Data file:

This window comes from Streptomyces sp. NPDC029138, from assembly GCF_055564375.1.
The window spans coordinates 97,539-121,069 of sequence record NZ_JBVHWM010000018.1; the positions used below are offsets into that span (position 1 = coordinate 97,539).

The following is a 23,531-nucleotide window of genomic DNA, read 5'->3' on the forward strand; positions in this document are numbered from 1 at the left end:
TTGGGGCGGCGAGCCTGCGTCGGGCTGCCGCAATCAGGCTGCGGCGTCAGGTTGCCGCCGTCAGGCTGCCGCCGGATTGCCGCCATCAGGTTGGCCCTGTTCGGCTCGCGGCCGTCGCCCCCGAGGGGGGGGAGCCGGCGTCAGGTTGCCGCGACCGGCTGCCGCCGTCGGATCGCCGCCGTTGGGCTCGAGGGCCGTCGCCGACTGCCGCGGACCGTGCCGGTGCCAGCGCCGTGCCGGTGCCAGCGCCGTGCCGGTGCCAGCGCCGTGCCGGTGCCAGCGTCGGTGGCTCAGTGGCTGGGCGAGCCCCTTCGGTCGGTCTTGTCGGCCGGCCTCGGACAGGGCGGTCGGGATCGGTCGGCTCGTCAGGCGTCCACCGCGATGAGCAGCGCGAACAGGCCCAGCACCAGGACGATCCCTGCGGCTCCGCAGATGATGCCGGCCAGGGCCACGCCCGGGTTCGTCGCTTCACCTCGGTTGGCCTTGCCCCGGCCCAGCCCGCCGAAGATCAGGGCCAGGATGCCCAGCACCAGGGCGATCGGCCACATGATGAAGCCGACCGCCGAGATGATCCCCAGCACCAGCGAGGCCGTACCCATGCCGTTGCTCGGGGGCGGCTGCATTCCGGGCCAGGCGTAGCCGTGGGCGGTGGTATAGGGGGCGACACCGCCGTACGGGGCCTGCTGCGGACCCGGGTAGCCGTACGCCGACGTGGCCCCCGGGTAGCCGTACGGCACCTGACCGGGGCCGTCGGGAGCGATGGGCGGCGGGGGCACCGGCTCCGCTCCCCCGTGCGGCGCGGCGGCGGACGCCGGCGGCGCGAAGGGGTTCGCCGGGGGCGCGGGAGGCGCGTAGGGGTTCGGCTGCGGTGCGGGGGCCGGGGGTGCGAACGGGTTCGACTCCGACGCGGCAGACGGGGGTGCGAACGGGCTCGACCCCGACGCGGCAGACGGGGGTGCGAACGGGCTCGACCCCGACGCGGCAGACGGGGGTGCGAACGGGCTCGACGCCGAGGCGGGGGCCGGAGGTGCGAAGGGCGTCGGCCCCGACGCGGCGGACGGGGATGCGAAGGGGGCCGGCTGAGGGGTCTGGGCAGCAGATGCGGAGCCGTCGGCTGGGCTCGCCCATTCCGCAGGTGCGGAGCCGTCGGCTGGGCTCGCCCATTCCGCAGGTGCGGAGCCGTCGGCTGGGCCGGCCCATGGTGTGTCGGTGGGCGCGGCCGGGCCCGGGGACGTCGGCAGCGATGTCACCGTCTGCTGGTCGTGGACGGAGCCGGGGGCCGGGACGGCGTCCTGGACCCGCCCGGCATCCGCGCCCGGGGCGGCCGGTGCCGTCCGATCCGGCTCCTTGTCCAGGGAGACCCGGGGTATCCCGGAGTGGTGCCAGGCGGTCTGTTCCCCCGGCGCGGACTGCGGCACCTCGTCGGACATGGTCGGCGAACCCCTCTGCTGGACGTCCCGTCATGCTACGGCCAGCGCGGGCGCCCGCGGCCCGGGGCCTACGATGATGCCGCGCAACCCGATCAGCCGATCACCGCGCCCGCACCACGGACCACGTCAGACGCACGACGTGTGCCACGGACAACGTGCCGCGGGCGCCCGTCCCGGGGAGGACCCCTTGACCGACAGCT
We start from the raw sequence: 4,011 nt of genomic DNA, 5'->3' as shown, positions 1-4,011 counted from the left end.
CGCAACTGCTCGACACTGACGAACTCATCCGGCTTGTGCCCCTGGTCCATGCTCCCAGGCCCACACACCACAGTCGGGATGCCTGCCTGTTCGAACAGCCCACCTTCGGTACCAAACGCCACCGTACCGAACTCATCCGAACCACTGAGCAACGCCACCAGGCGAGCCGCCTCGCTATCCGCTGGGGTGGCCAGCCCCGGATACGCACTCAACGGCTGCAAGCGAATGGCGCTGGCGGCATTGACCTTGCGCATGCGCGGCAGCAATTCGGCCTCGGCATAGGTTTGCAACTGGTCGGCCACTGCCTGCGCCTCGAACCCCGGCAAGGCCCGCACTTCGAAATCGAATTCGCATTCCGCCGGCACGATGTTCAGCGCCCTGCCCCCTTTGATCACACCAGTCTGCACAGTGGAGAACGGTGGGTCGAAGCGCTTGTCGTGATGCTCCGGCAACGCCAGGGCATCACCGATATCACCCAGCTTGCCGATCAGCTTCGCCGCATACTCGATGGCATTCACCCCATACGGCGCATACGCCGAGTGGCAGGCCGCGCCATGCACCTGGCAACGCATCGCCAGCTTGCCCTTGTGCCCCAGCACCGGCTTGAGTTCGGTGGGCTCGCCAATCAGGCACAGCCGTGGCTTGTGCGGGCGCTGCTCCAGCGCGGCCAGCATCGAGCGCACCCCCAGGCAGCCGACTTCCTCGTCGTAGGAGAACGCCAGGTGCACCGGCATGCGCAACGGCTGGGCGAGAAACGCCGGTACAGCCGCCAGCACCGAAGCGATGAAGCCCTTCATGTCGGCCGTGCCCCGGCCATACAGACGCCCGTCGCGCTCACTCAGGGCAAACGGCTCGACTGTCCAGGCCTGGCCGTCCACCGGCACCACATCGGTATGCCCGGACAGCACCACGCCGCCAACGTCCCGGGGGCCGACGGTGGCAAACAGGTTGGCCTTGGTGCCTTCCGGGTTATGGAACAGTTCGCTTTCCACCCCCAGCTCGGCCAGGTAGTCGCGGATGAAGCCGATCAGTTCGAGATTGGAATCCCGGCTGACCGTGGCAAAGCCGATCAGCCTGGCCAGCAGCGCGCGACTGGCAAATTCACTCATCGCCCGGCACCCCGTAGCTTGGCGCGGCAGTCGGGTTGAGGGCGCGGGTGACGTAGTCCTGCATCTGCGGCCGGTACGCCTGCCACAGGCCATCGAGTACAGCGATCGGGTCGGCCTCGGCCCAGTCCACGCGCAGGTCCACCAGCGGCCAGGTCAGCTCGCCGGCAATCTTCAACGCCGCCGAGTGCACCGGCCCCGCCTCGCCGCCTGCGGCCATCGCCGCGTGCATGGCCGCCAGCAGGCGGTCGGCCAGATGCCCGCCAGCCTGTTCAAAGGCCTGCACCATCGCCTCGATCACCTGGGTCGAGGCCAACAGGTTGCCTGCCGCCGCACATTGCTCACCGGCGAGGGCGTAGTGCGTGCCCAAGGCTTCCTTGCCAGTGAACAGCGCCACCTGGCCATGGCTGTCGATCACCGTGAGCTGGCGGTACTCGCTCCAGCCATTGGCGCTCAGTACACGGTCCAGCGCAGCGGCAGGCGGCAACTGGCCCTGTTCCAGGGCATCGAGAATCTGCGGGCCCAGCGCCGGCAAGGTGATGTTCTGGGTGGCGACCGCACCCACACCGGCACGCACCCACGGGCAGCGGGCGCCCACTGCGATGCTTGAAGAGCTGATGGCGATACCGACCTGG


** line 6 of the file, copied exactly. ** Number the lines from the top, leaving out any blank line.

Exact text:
CGCAACTGCTCGACACTGACGAACTCATCCGGCTTGTGCCCCTGGTCCATGCTCCCAGGCCCACACACCACAGTCGGGATGCCTGCCTGTTCGAACAGCCCACCTTCGGTACCAAACGCCACCGTACCGAACTCATCCGAACCACTGAGCAACGCCACCAGGCGAGCCGCCTCGCTATCCGCTGGGGTGGCCAGCCCCGGATACGCACTCAACGGCTGCAAGCGAATGGCGCTGGCGGCATTGACCTTGCGCATGCGCGGCAGCAATTCGGCCTCGGCATAGGTTTGCAACTGGTCGGCCACTGCCTGCGCCTCGAACCCCGGCAAGGCCCGCACTTCGAAATCGAATTCGCATTCCGCCGGCACGATGTTCAGCGCCCTGCCCCCTTTGATCACACCAGTCTGCACAGTGGAGAACGGTGGGTCGAAGCGCTTGTCGTGATGCTCCGGCAACGCCAGGGCATCACCGATATCACCCAGCTTGCCGATCAGCTTCGCCGCATACTCGATGGCATTCACCCCATACGGCGCATACGCCGAGTGGCAGGCCGCGCCATGCACCTGGCAACGCATCGCCAGCTTGCCCTTGTGCCCCAGCACCGGCTTGAGTTCGGTGGGCTCGCCAATCAGGCACAGCCGTGGCTTGTGCGGGCGCTGCTCCAGCGCGGCCAGCATCGAGCGCACCCCCAGGCAGCCGACTTCCTCGTCGTAGGAGAACGCCAGGTGCACCGGCATGCGCAACGGCTGGGCGAGAAACGCCGGTACAGCCGCCAGCACCGAAGCGATGAAGCCCTTCATGTCGGCCGTGCCCCGGCCATACAGACGCCCGTCGCGCTCACTCAGGGCAAACGGCTCGACTGTCCAGGCCTGGCCGTCCACCGGCACCACATCGGTATGCCCGGACAGCACCACGCCGCCAACGTCCCGGGGGCCGACGGTGGCAAACAGGTTGGCCTTGGTGCCTTCCGGGTTATGGAACAGTTCGCTTTCCACCCCCAGCTCGGCCAGGTAGTCGCGGATGAAGCCGATCAGTTCGAGATTGGAATCCCGGCTGACCGTGGCAAAGCCGATCAGCCTGGCCAGCAGCGCGCGACTGGCAAATTCACTCATCGCCCGGCACCCCGTAGCTTGGCGCGGCAGTCGGGTTGAGGGCGCGGGTGACGTAGTCCTGCATCTGCGGCCGGTACGCCTGCCACAGGCCATCGAGTACAGCGATCGGGTCGGCCTCGGCCCAGTCCACGCGCAGGTCCACCAGCGGCCAGGTCAGCTCGCCGGCAATCTTCAACGCCGCCGAGTGCACCGGCCCCGCCTCGCCGCCTGCGGCCATCGCCGCGTGCATGGCCGCCAGCAGGCGGTCGGCCAGATGCCCGCCAGCCTGTTCAAAGGCCTGCACCATCGCCTCGATCACCTGGGTCGAGGCCAACAGGTTGCCTGCCGCCGCACATTGCTCACCGGCGAGGGCGTAGTGCGTGCCCAAGGCTTCCTTGCCAGTGAACAGCGCCACCTGGCCATGGCTGTCGATCACCGTGAGCTGGCGGTACTCGCTCCAGCCATTGGCGCTCAGTACACGGTCCAGCGCAGCGGCAGGCGGCAACTGGCCCTGTTCCAGGGCATCGAGAATCTGCGGGCCCAGCGCCGGCAAGGTGATGTTCTGGGTGGCGACCGCACCCACACCGGCACGCACCCACGGGCAGCGGGCGCCCACTGCGATGCTTGAAGAGCTGATGGCGATACCGACCTGG